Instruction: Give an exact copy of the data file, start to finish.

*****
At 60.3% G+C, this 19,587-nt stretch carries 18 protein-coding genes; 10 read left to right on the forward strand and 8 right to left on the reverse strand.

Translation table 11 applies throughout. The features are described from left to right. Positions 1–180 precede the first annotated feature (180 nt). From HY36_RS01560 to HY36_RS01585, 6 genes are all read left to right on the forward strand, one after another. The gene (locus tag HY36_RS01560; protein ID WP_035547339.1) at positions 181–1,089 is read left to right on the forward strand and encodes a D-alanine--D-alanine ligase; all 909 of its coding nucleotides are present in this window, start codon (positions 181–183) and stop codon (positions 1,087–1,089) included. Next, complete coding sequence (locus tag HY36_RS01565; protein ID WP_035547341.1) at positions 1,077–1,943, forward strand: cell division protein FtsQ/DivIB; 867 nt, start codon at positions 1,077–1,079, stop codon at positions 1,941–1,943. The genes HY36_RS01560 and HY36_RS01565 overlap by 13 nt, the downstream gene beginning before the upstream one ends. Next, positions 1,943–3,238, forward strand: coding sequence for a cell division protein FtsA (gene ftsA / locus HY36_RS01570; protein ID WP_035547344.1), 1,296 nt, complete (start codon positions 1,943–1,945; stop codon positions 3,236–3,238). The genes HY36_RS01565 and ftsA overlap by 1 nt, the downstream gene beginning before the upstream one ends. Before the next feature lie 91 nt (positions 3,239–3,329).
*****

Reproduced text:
At 60.3% G+C, this 19,587-nt stretch carries 18 protein-coding genes; 10 read left to right on the forward strand and 8 right to left on the reverse strand.

Translation table 11 applies throughout. The features are described from left to right. Positions 1–180 precede the first annotated feature (180 nt). From HY36_RS01560 to HY36_RS01585, 6 genes are all read left to right on the forward strand, one after another. The gene (locus tag HY36_RS01560; protein ID WP_035547339.1) at positions 181–1,089 is read left to right on the forward strand and encodes a D-alanine--D-alanine ligase; all 909 of its coding nucleotides are present in this window, start codon (positions 181–183) and stop codon (positions 1,087–1,089) included. Next, complete coding sequence (locus tag HY36_RS01565; protein ID WP_035547341.1) at positions 1,077–1,943, forward strand: cell division protein FtsQ/DivIB; 867 nt, start codon at positions 1,077–1,079, stop codon at positions 1,941–1,943. The genes HY36_RS01560 and HY36_RS01565 overlap by 13 nt, the downstream gene beginning before the upstream one ends. Next, positions 1,943–3,238, forward strand: coding sequence for a cell division protein FtsA (gene ftsA / locus HY36_RS01570; protein ID WP_035547344.1), 1,296 nt, complete (start codon positions 1,943–1,945; stop codon positions 3,236–3,238). The genes HY36_RS01565 and ftsA overlap by 1 nt, the downstream gene beginning before the upstream one ends. Before the next feature lie 91 nt (positions 3,239–3,329).